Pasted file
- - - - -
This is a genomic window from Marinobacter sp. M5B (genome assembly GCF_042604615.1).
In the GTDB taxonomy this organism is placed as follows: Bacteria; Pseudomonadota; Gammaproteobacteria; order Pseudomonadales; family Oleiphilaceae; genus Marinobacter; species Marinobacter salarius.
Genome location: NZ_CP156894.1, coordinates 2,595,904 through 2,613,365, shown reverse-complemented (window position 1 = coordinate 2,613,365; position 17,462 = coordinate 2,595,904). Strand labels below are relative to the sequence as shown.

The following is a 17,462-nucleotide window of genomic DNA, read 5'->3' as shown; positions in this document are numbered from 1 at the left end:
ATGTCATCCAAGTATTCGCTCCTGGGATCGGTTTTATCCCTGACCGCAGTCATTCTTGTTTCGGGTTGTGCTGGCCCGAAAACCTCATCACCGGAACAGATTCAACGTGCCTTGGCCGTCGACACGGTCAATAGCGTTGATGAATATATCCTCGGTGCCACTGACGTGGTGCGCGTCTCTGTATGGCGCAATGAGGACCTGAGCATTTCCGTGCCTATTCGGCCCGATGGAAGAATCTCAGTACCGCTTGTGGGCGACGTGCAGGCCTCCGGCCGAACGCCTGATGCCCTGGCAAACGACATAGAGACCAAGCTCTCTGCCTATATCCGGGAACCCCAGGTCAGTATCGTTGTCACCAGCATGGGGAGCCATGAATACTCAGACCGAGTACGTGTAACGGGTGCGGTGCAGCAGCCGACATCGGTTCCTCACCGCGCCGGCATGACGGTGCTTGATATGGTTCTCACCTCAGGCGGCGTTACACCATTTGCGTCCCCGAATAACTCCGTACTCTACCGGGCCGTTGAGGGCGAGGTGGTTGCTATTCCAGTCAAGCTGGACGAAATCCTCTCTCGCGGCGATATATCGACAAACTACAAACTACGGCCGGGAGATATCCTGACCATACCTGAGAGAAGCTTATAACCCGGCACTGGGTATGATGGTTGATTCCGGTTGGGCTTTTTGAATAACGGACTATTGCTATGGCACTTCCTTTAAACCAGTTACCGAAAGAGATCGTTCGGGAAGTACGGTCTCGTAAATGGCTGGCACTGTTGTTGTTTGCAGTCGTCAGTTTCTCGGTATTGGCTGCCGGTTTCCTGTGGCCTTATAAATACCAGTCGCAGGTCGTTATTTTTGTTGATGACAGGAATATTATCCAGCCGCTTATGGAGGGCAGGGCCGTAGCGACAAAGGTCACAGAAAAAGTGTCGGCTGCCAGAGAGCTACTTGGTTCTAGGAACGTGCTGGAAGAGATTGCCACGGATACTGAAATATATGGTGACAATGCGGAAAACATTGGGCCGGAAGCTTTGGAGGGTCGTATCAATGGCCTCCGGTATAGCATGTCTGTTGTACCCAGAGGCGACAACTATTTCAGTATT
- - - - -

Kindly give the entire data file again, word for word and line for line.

This is a genomic window from Marinobacter sp. M5B (genome assembly GCF_042604615.1).
In the GTDB taxonomy this organism is placed as follows: Bacteria; Pseudomonadota; Gammaproteobacteria; order Pseudomonadales; family Oleiphilaceae; genus Marinobacter; species Marinobacter salarius.
Genome location: NZ_CP156894.1, coordinates 2,595,904 through 2,613,365, shown reverse-complemented (window position 1 = coordinate 2,613,365; position 17,462 = coordinate 2,595,904). Strand labels below are relative to the sequence as shown.

The following is a 17,462-nucleotide window of genomic DNA, read 5'->3' as shown; positions in this document are numbered from 1 at the left end:
ATGTCATCCAAGTATTCGCTCCTGGGATCGGTTTTATCCCTGACCGCAGTCATTCTTGTTTCGGGTTGTGCTGGCCCGAAAACCTCATCACCGGAACAGATTCAACGTGCCTTGGCCGTCGACACGGTCAATAGCGTTGATGAATATATCCTCGGTGCCACTGACGTGGTGCGCGTCTCTGTATGGCGCAATGAGGACCTGAGCATTTCCGTGCCTATTCGGCCCGATGGAAGAATCTCAGTACCGCTTGTGGGCGACGTGCAGGCCTCCGGCCGAACGCCTGATGCCCTGGCAAACGACATAGAGACCAAGCTCTCTGCCTATATCCGGGAACCCCAGGTCAGTATCGTTGTCACCAGCATGGGGAGCCATGAATACTCAGACCGAGTACGTGTAACGGGTGCGGTGCAGCAGCCGACATCGGTTCCTCACCGCGCCGGCATGACGGTGCTTGATATGGTTCTCACCTCAGGCGGCGTTACACCATTTGCGTCCCCGAATAACTCCGTACTCTACCGGGCCGTTGAGGGCGAGGTGGTTGCTATTCCAGTCAAGCTGGACGAAATCCTCTCTCGCGGCGATATATCGACAAACTACAAACTACGGCCGGGAGATATCCTGACCATACCTGAGAGAAGCTTATAACCCGGCACTGGGTATGATGGTTGATTCCGGTTGGGCTTTTTGAATAACGGACTATTGCTATGGCACTTCCTTTAAACCAGTTACCGAAAGAGATCGTTCGGGAAGTACGGTCTCGTAAATGGCTGGCACTGTTGTTGTTTGCAGTCGTCAGTTTCTCGGTATTGGCTGCCGGTTTCCTGTGGCCTTATAAATACCAGTCGCAGGTCGTTATTTTTGTTGATGACAGGAATATTATCCAGCCGCTTATGGAGGGCAGGGCCGTAGCGACAAAGGTCACAGAAAAAGTGTCGGCTGCCAGAGAGCTACTTGGTTCTAGGAACGTGCTGGAAGAGATTGCCACGGATACTGAAATATATGGTGACAATGCGGAAAACATTGGGCCGGAAGCTTTGGAGGGTCGTATCAATGGCCTCCGGTATAGCATGTCTGTTGTACCCAGAGGCGACAACTATTTCAGTATT